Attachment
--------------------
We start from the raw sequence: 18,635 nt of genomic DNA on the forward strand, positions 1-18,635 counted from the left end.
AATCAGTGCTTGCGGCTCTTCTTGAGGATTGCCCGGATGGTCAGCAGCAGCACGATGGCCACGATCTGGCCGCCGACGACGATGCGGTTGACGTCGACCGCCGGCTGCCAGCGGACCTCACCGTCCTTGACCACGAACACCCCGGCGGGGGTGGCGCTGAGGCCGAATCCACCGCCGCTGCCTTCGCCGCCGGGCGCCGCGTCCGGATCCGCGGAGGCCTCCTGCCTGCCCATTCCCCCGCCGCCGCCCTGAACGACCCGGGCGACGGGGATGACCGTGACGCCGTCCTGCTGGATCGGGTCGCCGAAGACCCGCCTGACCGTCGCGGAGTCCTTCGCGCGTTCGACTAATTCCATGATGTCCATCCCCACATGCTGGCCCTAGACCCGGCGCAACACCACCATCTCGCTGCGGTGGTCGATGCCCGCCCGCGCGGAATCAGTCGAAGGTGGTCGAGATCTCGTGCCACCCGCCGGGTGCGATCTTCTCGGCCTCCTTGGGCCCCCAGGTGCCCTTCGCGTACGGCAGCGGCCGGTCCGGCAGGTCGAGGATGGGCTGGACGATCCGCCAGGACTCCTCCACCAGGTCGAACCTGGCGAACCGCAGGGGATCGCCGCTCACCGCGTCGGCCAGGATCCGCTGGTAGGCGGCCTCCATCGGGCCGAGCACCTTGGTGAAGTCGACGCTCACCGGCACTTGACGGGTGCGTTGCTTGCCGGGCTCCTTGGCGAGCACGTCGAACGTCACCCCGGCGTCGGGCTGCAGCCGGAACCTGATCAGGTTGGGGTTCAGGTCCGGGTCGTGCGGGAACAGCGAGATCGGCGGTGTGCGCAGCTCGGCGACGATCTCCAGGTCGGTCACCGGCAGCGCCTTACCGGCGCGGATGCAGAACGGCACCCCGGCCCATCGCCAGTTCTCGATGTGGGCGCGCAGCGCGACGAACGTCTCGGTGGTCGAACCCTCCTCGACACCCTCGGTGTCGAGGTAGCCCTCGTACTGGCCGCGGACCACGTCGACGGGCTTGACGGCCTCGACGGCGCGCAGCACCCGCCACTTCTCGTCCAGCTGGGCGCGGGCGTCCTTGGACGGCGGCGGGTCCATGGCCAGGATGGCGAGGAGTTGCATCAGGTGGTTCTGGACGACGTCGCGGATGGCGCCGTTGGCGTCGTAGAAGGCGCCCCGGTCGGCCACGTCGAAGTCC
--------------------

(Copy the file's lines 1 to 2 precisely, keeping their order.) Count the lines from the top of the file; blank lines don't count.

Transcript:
We start from the raw sequence: 18,635 nt of genomic DNA on the forward strand, positions 1-18,635 counted from the left end.
AATCAGTGCTTGCGGCTCTTCTTGAGGATTGCCCGGATGGTCAGCAGCAGCACGATGGCCACGATCTGGCCGCCGACGACGATGCGGTTGACGTCGACCGCCGGCTGCCAGCGGACCTCACCGTCCTTGACCACGAACACCCCGGCGGGGGTGGCGCTGAGGCCGAATCCACCGCCGCTGCCTTCGCCGCCGGGCGCCGCGTCCGGATCCGCGGAGGCCTCCTGCCTGCCCATTCCCCCGCCGCCGCCCTGAACGACCCGGGCGACGGGGATGACCGTGACGCCGTCCTGCTGGATCGGGTCGCCGAAGACCCGCCTGACCGTCGCGGAGTCCTTCGCGCGTTCGACTAATTCCATGATGTCCATCCCCACATGCTGGCCCTAGACCCGGCGCAACACCACCATCTCGCTGCGGTGGTCGATGCCCGCCCGCGCGGAATCAGTCGAAGGTGGTCGAGATCTCGTGCCACCCGCCGGGTGCGATCTTCTCGGCCTCCTTGGGCCCCCAGGTGCCCTTCGCGTACGGCAGCGGCCGGTCCGGCAGGTCGAGGATGGGCTGGACGATCCGCCAGGACTCCTCCACCAGGTCGAACCTGGCGAACCGCAGGGGATCGCCGCTCACCGCGTCGGCCAGGATCCGCTGGTAGGCGGCCTCCATCGGGCCGAGCACCTTGGTGAAGTCGACGCTCACCGGCACTTGACGGGTGCGTTGCTTGCCGGGCTCCTTGGCGAGCACGTCGAACGTCACCCCGGCGTCGGGCTGCAGCCGGAACCTGATCAGGTTGGGGTTCAGGTCCGGGTCGTGCGGGAACAGCGAGATCGGCGGTGTGCGCAGCTCGGCGACGATCTCCAGGTCGGTCACCGGCAGCGCCTTACCGGCGCGGATGCAGAACGGCACCCCGGCCCATCGCCAGTTCTCGATGTGGGCGCGCAGCGCGACGAACGTCTCGGTGGTCGAACCCTCCTCGACACCCTCGGTGTCGAGGTAGCCCTCGTACTGGCCGCGGACCACGTCGACGGGCTTGACGGCCTCGACGGCGCGCAGCACCCGCCACTTCTCGTCCAGCTGGGCGCGGGCGTCCTTGGACGGCGGCGGGTCCATGGCCAGGATGGCGAGGAGTTGCATCAGGTGGTTCTGGACGACGTCGCGGATGGCGCCGTTGGCGTCGTAGAAGGCGCCCCGGTCGGCCACGTCGAAGTCC